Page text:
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The Bootstrap Method for General Amplitudes

Periodic Reporting for period 1 - Amplitudes Bootstrap (The Bootstrap Method for General Amplitudes)

Reporting period: 2018-08-15 to 2020-08-14

If physicists want to discover new physics beyond our Standard Model, we must first understand what the Standard Model predicts. For experiments like the Large Hadron Collider at CERN, this means calculating scattering amplitudes, formulas that let us find the probability that two colliding particles will bounce, or “scatter”, off each other in particular ways.

Current methods to calculate scattering amplitudes are very computationally intensive, but a much more efficient option exists: we can “bootstrap” the amplitudes, starting with a guess in terms of the right kind of mathematical functions then constraining it using what we know about the physics of the problem. This method can be extremely effective, but it does rely on some initial knowledge: both of the right functions, and of the relevant physics.

The objective of this project was to broaden the reach of bootstrap methods, both by investigating new types of mathematical function and by using the bootstrap in new physical contexts. In the course of the project I discovered a new class of functions appearing in scattering amplitudes, related to geometric spaces called Calabi-Yau manifolds, and characterized their properties. I also made progress building knowledge of the physics of new contexts to serve as a foundation for future bootstrap methods.
I worked to investigate functions related to Calabi-Yau manifolds which appear in scattering amplitudes. I characterized their appearance in a wide variety of theories, including proving a bound on their complexity, and found common traits of all known examples.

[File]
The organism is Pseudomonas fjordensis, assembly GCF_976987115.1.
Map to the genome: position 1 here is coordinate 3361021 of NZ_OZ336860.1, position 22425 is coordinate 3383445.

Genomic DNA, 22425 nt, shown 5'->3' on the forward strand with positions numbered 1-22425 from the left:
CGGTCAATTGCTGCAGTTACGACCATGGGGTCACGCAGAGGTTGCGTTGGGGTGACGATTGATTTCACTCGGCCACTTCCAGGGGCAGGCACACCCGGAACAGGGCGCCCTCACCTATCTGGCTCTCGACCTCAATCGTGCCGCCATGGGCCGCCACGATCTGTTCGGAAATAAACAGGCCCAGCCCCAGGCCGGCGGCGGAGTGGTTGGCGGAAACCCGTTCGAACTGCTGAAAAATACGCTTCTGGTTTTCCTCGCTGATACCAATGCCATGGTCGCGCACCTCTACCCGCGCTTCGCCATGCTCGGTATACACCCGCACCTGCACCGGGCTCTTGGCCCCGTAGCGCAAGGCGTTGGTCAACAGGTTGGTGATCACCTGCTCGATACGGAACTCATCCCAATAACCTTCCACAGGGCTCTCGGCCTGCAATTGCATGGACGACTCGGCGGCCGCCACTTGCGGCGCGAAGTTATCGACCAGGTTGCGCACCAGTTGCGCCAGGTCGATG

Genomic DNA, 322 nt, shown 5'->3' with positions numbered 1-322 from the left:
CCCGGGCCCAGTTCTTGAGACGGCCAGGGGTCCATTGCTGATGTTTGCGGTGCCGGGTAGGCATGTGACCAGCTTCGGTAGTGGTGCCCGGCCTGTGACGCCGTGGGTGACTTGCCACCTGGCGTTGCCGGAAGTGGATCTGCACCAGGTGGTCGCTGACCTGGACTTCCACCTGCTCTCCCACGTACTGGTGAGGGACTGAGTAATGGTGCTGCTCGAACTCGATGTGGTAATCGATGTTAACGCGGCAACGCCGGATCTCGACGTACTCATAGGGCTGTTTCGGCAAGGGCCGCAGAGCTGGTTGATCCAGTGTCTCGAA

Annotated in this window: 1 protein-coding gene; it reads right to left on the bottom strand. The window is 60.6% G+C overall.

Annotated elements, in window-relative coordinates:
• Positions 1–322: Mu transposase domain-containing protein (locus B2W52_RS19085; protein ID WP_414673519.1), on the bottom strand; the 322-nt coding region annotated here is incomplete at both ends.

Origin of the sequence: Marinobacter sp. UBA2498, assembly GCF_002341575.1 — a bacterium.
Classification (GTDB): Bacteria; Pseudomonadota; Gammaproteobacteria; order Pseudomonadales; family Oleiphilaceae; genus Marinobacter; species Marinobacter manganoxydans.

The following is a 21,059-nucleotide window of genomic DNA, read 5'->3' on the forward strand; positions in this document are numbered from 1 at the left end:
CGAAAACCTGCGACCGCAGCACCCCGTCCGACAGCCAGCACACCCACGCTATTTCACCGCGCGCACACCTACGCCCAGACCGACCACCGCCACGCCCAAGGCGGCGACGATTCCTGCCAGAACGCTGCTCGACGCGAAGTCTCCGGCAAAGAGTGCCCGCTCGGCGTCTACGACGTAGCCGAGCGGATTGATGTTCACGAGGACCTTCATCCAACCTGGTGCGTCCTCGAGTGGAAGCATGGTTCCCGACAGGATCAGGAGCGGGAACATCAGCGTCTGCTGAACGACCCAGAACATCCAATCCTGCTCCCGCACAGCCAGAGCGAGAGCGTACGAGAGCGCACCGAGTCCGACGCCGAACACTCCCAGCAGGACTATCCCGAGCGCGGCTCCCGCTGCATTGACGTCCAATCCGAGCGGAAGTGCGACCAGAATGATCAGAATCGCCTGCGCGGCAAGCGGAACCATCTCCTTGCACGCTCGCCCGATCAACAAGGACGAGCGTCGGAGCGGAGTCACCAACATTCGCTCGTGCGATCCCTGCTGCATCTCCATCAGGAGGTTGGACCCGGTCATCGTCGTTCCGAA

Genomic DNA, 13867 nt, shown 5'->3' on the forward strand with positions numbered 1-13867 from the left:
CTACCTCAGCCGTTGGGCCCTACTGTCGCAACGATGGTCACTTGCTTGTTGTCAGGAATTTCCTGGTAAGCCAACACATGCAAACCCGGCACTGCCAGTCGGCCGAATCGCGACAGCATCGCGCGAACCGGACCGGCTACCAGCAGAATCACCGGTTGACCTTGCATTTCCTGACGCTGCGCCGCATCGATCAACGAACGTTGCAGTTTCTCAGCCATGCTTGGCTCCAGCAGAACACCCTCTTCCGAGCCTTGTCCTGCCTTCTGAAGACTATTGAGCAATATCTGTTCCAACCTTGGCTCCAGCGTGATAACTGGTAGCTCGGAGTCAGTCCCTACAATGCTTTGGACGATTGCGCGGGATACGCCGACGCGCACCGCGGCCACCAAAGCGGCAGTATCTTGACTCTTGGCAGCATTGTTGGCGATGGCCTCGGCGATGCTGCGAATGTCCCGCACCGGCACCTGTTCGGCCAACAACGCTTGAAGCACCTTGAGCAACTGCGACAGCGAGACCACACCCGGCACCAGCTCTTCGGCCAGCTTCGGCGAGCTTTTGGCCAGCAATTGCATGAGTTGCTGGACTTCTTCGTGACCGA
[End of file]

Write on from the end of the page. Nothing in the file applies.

I pushed bootstrap methods to new heights, bringing them beyond the state of the art in a prior physical context. I also investigated conditions when they fail, and how they compare to alternate methods.
I investigated other theories, in particular the gravitational theories used to make predictions for gravitational wave telescopes such as LIGO. I performed more traditional calculations, with the goal of establishing enough physical knowledge to make bootstrap methods viable in that context.

Finally, I have been working to apply bootstrap methods to a novel context, a so-called “correlation function” that presents new challenges beyond those explored for scattering amplitudes.

I disseminated these results to a technical audience via a current total of six published papers in refereed journals and three preprints, which are either currently under review or will be submitted in the near future, as well as presentations at five conferences and two seminar talks. I also disseminated my work to the public via public talks, regular blog posts, and an article in Scientific American magazine.
I discovered previously unknown facts about the Calabi-Yau manifolds that occur in scattering amplitudes, pushing beyond the state of the art in this respect. I pushed beyond the state of the art in precision in my bootstrap calculations, and in my use of other methods for comparison. Finally, my calculations in gravitational theories were also beyond the current state of the art in precision, as are my expected results bootstrapping a correlation function.

The project’s clearest impact has been to my own career, as well as the career of a PhD student I collaborated with and a Master’s student I mentored: each is in a stronger position to find new positions and advance their career, with the Master’s student already accepted for a PhD position in Padua. More generally, this project advances the state of the art in calculating scattering amplitudes. This lets us understand the consequences of the Standard Model with more precision, allowing us to more effectively identify new physics with the potential to transform the way we live our lives.